Real Magic in October..


A few weekends ago, (10/18/13) I had the pleasure to once again enjoy a free concert performance at the Luckman Fine Arts Complex on our CSULA campus, and I have to say, if you’ve never experienced a show here, please do! This time around I saw the sister soul act from France, Les Nubians. The show was phenomenal! The energy these women displayed reached out and swallowed up the audience transporting us to a dreamland of the feminine eternal where love reigned supreme and critical analysis trumped shallow vanity. I bobbed in my seat, playing a game of translation in my head to decipher not only the words they sang, but also their meanings. Since I speak more Franglish than I do French, I had my work cut out for me.

I understood probably 65% of what was being said in French the entire night, but the moment both women in Les Nubians raised their clenched fists overhead to salute the family of Trayvon Martin, everyone got the message. They continued to urge the audience not to forget the struggle for social justice and the need for a revolution. At that moment I felt a rush of emotions; pride, renewed rage…solidarity. These mother, art-ducaters** were on stage once again raising awareness around the same issues they addressed 15 years ago on their debut album Les Nubiennes Princesses. They were drawing parallels on the social and political climates of America to that of a quickly regressing France. All of this in between every two to three music sets performed, and how they did perform!  A few songs resonated with me in the way we all know music can, touching gently and leaving an impression on you that will last far after the song ends. When the poem/song “Je Suis Une Femme**,” was delivered, I am certain every self identified woman in the room felt a sense of pride and power as Les Nubians sang of women as the only separation between man and God; the perpetuators of humanity.

They shook our senses and awakened our emotions with music, then planted seeds in the subconscious mind surrounding women’s rights, racism, female majesty, food and social justice, immigration reform and humanity’s need for love. By the latter half of the show the artists were barefoot, dancing their way through dancehall reggae and (masaka) rhythms with the audience, myself included, taking part. Even with a language barrier between over half of the audience and themselves, Les Nubians transcended through their music and delivered a truly magical show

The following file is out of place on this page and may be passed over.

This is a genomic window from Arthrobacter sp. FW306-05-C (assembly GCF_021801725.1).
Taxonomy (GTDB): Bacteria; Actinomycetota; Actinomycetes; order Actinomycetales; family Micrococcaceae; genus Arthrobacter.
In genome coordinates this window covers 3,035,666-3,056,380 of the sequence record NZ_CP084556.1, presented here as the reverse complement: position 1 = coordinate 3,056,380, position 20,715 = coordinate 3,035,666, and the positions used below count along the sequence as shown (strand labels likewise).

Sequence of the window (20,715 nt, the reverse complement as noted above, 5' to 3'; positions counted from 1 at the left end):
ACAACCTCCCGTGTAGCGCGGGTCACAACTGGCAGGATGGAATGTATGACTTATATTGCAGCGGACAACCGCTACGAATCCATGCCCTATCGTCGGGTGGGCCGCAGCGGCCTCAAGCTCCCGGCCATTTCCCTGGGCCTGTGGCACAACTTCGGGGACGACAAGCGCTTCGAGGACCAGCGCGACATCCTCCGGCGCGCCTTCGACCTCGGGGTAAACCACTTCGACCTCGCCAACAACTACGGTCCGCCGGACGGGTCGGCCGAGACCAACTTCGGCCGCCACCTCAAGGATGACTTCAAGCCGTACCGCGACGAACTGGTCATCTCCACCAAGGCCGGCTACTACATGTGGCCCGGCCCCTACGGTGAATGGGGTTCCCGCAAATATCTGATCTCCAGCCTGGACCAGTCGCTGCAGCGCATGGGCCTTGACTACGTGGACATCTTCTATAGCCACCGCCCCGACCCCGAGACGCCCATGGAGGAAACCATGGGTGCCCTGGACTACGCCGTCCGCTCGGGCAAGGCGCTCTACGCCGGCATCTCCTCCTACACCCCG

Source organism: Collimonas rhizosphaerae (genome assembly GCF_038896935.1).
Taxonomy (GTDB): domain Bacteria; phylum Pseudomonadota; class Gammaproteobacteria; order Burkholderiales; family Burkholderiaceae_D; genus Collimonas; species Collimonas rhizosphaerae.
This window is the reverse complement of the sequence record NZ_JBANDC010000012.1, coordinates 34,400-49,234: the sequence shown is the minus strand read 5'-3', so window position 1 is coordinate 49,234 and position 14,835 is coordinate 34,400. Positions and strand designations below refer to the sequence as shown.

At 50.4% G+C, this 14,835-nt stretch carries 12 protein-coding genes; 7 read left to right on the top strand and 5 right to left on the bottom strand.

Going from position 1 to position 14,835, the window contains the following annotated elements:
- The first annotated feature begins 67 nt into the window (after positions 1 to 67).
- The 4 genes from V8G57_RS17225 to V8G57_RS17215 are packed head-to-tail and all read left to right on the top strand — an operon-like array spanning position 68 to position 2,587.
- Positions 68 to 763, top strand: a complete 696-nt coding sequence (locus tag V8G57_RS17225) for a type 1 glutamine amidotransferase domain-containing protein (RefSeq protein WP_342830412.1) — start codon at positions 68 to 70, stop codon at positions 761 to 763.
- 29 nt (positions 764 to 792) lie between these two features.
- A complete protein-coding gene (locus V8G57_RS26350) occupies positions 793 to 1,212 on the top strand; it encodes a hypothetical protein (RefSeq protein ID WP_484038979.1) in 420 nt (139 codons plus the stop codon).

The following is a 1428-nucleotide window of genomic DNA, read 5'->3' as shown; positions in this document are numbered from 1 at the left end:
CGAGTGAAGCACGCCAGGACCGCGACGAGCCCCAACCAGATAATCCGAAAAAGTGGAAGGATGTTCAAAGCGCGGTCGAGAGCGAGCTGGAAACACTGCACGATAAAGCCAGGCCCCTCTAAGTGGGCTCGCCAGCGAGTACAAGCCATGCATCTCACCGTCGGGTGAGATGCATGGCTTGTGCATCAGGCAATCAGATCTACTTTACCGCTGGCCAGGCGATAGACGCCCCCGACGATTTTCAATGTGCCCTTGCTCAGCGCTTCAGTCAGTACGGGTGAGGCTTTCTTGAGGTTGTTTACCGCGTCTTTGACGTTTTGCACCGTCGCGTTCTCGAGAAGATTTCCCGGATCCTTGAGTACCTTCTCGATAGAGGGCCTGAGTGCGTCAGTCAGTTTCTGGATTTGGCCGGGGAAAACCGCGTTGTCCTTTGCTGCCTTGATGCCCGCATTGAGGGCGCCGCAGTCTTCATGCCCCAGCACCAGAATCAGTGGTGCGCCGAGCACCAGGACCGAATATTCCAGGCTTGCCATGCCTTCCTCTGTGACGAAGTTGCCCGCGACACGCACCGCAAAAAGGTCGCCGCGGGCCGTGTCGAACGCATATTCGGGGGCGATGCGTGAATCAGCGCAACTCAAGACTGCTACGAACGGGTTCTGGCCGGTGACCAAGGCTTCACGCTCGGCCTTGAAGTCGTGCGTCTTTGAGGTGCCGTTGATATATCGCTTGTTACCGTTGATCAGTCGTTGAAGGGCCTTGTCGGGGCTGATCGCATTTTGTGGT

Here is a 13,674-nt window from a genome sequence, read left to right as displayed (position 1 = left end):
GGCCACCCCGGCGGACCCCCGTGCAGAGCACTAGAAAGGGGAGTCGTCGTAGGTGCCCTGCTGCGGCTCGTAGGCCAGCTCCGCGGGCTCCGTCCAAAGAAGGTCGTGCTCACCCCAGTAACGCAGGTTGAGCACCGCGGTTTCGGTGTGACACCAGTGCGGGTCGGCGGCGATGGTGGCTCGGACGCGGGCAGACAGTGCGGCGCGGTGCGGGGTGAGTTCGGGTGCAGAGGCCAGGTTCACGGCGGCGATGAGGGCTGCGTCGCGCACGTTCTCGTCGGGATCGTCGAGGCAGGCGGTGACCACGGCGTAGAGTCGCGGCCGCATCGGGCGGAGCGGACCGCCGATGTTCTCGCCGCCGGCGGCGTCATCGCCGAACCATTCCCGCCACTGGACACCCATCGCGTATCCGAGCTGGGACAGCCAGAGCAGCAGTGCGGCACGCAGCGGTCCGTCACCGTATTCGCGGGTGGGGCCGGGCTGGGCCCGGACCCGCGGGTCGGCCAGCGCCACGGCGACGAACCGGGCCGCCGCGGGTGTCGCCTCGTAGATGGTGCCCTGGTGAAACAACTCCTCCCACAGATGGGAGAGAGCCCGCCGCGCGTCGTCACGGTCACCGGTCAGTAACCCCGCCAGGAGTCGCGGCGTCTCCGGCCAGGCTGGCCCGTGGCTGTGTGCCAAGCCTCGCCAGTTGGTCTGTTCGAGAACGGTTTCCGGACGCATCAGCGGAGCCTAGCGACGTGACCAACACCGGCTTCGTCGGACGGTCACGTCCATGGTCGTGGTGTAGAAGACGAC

Stop Hatin’ On Yourself!

Why are such hurtful words used in the friendliest of terms? I hear the N word constantly being used amongst all ethnicities and as an African American woman something turns inside me when someone uses it. I think to myself, what would my ancestors who fought so hard and even died for my rights, think of this careless use of a word that oppressed our ancestors for generations. I imagine they would feel as if their work will never be done because now this disrespect for African American history is natural and accepted for everyone to use at their leisure.

Candi Marsh, Engineering Computer Science & Technology Academic Advisor, says she choose not to say it out of respect for her grandmother and the hatred she went through growing up. Many of our grandmothers and other relatives faced racism. Racism is not something that only existed 300 years ago. It is an immortal parasite that continues to feed off the hatred and ignorance of others. This issue may not seem like a big deal for everyone but it becomes a big issue when a stranger becomes upset with my 14 year old brother and decides to call him a “nigger” because my brother won an online game against him. This is why I choose not to use this type of language. For too long have black people been the victims of self-hate and we need to learn how to love ourselves and not allow other people to hate us.

We, the youth, need to set the standards by saying we live above the norm others have created. Do not let allow parasites to use you. Realize and understand what you say before you say it.